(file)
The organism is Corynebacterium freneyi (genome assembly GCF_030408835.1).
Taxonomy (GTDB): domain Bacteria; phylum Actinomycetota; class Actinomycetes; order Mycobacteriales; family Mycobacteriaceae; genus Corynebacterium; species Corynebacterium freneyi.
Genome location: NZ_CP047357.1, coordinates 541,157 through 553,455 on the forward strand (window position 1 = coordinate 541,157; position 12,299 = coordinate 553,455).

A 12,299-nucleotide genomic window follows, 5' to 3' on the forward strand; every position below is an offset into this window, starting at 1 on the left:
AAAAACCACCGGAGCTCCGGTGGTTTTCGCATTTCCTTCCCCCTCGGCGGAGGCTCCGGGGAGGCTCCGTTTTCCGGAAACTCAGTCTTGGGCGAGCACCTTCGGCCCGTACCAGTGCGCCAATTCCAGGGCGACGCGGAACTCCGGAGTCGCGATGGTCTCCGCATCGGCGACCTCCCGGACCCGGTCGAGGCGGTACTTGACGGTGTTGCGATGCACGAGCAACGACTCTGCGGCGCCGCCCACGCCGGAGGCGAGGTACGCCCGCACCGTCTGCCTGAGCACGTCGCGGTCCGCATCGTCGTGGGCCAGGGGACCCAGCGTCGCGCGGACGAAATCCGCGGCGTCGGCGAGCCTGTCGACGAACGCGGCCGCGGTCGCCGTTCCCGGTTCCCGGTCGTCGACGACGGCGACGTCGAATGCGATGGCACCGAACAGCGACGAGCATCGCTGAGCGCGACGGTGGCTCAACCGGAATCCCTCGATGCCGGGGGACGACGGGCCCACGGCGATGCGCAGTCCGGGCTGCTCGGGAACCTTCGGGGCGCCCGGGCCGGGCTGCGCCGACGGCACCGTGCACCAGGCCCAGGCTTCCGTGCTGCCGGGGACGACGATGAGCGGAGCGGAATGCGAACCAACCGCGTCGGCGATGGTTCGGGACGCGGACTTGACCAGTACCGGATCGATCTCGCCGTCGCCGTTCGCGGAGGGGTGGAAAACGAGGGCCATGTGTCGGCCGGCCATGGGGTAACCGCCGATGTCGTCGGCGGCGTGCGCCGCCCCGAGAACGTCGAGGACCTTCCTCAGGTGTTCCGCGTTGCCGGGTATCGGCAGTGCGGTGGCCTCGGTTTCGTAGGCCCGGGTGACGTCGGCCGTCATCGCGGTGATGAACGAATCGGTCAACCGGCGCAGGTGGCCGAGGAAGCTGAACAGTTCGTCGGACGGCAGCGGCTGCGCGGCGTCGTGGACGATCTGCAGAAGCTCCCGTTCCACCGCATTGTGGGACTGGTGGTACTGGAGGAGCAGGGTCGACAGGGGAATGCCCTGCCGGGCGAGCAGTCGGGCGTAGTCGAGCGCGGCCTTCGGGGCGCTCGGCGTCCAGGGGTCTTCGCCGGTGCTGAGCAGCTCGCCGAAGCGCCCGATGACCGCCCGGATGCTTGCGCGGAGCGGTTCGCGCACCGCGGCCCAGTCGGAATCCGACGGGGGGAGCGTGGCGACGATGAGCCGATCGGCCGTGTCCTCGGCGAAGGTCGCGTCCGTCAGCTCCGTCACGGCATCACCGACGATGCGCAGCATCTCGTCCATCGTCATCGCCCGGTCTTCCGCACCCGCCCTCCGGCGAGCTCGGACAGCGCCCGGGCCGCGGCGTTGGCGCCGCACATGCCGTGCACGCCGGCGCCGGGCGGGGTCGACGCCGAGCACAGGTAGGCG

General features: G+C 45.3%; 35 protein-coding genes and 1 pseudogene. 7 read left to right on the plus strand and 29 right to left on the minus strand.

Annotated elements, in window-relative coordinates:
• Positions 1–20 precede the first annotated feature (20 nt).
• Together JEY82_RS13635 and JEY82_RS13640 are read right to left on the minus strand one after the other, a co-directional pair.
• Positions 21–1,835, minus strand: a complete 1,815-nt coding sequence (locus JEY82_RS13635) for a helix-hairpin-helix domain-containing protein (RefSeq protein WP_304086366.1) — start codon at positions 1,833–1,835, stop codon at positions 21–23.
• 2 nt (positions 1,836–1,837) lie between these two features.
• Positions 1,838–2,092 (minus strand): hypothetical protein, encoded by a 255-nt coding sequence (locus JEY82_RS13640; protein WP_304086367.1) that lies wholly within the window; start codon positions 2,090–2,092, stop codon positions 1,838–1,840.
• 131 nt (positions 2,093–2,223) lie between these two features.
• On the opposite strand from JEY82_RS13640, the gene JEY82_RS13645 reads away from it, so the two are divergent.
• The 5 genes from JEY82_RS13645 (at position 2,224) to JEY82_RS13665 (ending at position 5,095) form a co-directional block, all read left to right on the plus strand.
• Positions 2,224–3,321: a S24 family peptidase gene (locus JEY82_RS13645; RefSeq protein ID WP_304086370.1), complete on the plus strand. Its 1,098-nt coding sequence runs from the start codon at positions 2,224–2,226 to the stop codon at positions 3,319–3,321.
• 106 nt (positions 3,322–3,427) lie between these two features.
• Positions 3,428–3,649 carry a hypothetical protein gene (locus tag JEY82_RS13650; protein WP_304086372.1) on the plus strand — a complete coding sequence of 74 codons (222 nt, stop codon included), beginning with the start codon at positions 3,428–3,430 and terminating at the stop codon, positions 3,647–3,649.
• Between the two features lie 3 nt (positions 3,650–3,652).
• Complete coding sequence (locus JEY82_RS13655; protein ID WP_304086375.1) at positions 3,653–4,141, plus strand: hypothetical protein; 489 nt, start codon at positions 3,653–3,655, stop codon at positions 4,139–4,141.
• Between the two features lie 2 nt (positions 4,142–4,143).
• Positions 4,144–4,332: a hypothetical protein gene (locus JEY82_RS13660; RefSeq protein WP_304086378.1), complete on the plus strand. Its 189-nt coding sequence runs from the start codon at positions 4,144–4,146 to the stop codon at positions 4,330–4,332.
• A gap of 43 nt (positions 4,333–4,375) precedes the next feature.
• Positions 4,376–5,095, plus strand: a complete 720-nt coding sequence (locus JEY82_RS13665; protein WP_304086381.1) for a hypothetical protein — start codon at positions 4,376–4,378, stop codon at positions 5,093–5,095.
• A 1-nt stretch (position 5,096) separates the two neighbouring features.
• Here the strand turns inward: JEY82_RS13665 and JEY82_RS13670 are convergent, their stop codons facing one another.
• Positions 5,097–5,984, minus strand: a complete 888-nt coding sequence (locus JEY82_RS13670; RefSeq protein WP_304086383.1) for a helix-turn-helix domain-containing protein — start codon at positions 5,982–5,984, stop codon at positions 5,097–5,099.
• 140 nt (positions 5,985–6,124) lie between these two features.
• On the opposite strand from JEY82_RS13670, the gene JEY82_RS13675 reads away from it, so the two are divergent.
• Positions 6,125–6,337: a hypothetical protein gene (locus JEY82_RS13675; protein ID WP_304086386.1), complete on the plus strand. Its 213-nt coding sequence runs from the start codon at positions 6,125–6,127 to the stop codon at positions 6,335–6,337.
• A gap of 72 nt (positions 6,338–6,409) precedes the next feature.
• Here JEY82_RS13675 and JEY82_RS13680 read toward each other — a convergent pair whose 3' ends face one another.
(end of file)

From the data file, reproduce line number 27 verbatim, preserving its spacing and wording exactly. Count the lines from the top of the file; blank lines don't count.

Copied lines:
• Positions 5,097–5,984, minus strand: a complete 888-nt coding sequence (locus JEY82_RS13670; RefSeq protein WP_304086383.1) for a helix-turn-helix domain-containing protein — start codon at positions 5,982–5,984, stop codon at positions 5,097–5,099.